In Jerusalem this week, a touching film was screened about the Jews of Iraq. In Remember Baghdad, sensitively directed by British filmmaker Fiona Murphy, five Iraqi Jewish families look back at a scarcely imaginable time when Jews lived and prospered in Baghdad before persecution and massacres drove them out of the country.
One of these exiles, London resident Edwin Shuker, has recently made the deeply quixotic gesture of buying a house in Erbil, the embattled Kurdish city. As he emotionally explains, he feels a duty to reestablish a connection, however small, with ancient Babylon, which 2,500 years ago was home to one of the most ancient Jewish communities in the world.
No less striking is the reaction to this film from Iraqis themselves.
Earlier this month, it was screened at the British Academy in London to a mainly Iraqi Muslim audience, including a senior delegation from the Iraqi Embassy.
According to David Dangoor, a prominent Iraqi Jewish exile who also lives in London, the Iraqi ambassador’s political adviser said at the screening that, with the defeat of ISIS and extremism, the country is intent on pushing tolerance and diversity. Other members of the audience, said Dangoor, made very positive comments about Iraqi Jews.
There are other straws in the wind.
Last December, the Iraq Society of London’s Imperial College held an Iraq Day sponsored by the Iraqi Embassy at which the ambassador insisted that Iraqi Jews should have a stand. Although this sported many books about their lost community and related subjects all saying “printed in Israel,” Dangoor says it was the most popular of all the displays and its books all sold out.
Some Iraqi exiles scoff at the suggestion that Iraqi Muslims are now warming toward the Jews and Israel. Nevertheless, the Arab Muslim world is changing in startling ways.
Last week Abdelhameed Hakeem, general manager of the Middle East Center for Strategic and Legal Studies in Jeddah, said on the US-based Arabic language Al-Hurra TV channel that the Arabs must acknowledge Jerusalem is “as holy to the Jews as Mecca and Medina are to the Muslims” and that Israel is “the product of the Jews’ historic right in the region.”
And although his proposal for peace was that Saudi Arabia should help manage the Islamic holy places in Jerusalem under Palestinian management, he added: “Jerusalem will be the capital of Israel” – something the UK and European governments cannot bring themselves to acknowledge.
In an interview recently broadcast by the Kuwaiti Alrai TV channel, Kuwaiti writer Abdullah al-Hadlaq declared that the State of Israel is not an occupying force but represents “a people returning to its promised land.”
“Are you aware that the history of the Israelites is ancient, predating Islam?” he said. “Therefore we Muslims must acknowledge that the Israelites have a right to that land, and that they have not plundered it.” When his startled interviewer asked him where in that case Palestine had come from, Hadlaq roundly declared: “It didn’t exist.”
Saudi Arabian Grand Mufti Abdul Aziz al-Sheikh has also issued a remarkable religious ruling. Answering a question on TV about the Palestinian riots over the Temple Mount issue last summer, he didn’t merely denounce Hamas as a “terror organization.” Much more significantly, he actually issued a fatwa forbidding war against the Jews and said fighting against Israel is inappropriate.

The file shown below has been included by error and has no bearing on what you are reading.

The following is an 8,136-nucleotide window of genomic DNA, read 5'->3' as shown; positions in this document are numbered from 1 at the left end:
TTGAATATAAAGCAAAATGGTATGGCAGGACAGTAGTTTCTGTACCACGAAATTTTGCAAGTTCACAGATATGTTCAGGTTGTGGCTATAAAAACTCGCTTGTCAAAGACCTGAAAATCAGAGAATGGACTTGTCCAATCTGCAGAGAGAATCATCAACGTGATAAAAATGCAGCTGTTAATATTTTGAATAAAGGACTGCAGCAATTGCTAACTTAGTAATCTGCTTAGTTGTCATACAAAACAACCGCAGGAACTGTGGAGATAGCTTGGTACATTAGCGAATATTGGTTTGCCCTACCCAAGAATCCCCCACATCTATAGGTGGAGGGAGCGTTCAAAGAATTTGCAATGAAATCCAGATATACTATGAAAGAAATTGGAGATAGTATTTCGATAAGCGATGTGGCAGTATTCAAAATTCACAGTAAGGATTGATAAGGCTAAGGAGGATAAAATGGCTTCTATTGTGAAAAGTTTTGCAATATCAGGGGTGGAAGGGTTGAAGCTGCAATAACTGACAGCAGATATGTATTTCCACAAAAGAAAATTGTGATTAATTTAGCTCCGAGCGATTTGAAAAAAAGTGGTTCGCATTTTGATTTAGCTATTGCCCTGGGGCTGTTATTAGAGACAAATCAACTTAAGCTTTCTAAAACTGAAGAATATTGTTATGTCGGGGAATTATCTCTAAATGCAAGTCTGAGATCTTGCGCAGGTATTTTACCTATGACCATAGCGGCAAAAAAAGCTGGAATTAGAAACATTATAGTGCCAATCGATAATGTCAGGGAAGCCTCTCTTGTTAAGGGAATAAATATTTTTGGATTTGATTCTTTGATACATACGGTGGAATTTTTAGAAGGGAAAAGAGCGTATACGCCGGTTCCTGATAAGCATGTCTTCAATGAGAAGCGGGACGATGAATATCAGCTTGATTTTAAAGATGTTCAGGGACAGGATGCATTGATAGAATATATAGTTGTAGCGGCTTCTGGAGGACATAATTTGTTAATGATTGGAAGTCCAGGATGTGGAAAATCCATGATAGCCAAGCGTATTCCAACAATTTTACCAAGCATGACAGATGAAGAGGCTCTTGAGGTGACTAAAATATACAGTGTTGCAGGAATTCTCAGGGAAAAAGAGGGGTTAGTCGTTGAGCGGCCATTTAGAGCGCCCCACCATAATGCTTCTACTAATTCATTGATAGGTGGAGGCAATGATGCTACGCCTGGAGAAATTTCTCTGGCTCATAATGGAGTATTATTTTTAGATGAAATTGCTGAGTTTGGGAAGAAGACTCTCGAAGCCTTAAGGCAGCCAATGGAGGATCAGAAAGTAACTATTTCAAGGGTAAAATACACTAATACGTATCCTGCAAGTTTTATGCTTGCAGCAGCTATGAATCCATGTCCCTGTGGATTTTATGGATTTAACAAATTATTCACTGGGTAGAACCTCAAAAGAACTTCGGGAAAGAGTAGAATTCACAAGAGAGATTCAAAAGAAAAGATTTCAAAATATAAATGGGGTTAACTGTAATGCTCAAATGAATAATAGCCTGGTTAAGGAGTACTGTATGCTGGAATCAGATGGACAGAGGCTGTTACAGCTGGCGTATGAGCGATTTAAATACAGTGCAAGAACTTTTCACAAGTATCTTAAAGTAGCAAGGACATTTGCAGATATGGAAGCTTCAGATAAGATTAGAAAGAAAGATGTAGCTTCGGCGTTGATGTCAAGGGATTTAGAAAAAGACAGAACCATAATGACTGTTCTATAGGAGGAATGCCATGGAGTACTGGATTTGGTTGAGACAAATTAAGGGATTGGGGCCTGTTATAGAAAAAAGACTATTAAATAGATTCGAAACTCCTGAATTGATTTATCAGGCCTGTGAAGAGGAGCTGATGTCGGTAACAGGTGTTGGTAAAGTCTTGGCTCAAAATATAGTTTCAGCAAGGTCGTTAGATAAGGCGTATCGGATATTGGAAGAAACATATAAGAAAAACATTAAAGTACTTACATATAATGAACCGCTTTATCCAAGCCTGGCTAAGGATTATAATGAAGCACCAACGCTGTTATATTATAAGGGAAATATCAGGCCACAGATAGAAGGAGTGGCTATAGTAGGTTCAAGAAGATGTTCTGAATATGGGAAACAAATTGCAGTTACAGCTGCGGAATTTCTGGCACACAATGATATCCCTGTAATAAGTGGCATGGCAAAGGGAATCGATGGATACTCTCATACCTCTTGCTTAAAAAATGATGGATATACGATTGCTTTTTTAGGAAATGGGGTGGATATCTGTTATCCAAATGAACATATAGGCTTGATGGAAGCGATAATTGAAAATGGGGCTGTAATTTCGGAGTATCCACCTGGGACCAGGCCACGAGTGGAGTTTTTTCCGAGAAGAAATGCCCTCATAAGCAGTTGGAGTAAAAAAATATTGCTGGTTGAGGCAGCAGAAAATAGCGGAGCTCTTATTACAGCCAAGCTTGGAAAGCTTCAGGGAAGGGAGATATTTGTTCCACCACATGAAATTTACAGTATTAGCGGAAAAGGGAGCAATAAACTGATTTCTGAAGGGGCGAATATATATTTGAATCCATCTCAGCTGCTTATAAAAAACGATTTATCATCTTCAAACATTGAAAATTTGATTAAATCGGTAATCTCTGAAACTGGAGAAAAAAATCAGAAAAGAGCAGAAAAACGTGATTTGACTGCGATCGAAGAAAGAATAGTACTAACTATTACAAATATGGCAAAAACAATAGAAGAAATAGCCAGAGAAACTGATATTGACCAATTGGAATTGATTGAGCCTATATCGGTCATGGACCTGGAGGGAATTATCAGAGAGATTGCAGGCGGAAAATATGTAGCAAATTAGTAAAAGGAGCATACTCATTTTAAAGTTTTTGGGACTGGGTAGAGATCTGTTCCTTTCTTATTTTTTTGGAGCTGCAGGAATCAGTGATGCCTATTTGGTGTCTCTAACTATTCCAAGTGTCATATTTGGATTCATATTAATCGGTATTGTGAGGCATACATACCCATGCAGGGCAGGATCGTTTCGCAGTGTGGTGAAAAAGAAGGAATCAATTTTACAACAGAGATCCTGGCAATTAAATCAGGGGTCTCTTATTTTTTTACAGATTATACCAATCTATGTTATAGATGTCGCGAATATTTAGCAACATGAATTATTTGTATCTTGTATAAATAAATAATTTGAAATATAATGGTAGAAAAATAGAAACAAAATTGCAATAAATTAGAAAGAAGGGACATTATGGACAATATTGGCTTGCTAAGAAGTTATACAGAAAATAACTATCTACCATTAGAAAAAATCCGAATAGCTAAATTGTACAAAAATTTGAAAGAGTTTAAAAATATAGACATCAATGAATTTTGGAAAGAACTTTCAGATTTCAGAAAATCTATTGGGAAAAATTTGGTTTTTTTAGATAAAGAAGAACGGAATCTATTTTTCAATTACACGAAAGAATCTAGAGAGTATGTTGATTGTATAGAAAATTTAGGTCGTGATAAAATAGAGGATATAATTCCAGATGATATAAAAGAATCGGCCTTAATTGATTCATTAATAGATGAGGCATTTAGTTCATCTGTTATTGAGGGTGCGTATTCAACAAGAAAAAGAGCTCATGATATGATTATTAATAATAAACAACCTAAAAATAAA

All such comments are obviously influenced by the no less remarkable attitude of the new young Saudi Crown Prince Muhammad bin Salman.
In an interview with The Guardian, the prince, who is intent on modernizing his country to ensure its survival, said the desert kingdom had been “not normal” for the past 30 years. He blamed the extremist Wahhabi form of Islam for creating a problem around the world. “Now is the time to get rid of it,” he said.
We can all see the politics behind this. Saudi Arabia is in the fight of its life with Iran, to which end it has forged tacit alliances with Israel and America. The big question is what would happen if the Iranian threat were to be neutralized. Would Saudi Arabia then pursue harmonious relations with Israel and America or would it revert to its previous malign animosity?
Much informed opinion is certain that it would revert and it’s easy to see why. Despite the crown prince’s comments, Saudi Arabia has been symbiotically linked to Wahhabi extremism since the 18th century.
Islam is the source of Muslim antisemitism, and that culture won’t change any time soon. Despite their peace treaties with Israel, Egypt and Jordan are still poisonously bigoted toward the Jews. Muslims are disproportionately involved in antisemitic attacks in Britain and Europe.
And if the Iraqi government were serious about repairing relations with the Jews, it would agree that the Jewish archives now in the US that were saved from the secret police’s flooded basement should not be returned to Iraq as its government is demanding.
Relations with the Jews are the acid test for the Muslim world. Its antisemitism is fundamental and a principal driver of its war with the West. That war will not end, nor will the Islamic world reform itself as some courageous Muslims are urging, until and unless it makes its peace with Judaism and the Jewish people.
Incredible? Maybe. But then again, we’re living in incredible times.
Melanie Phillips is a columnist for The Times (UK).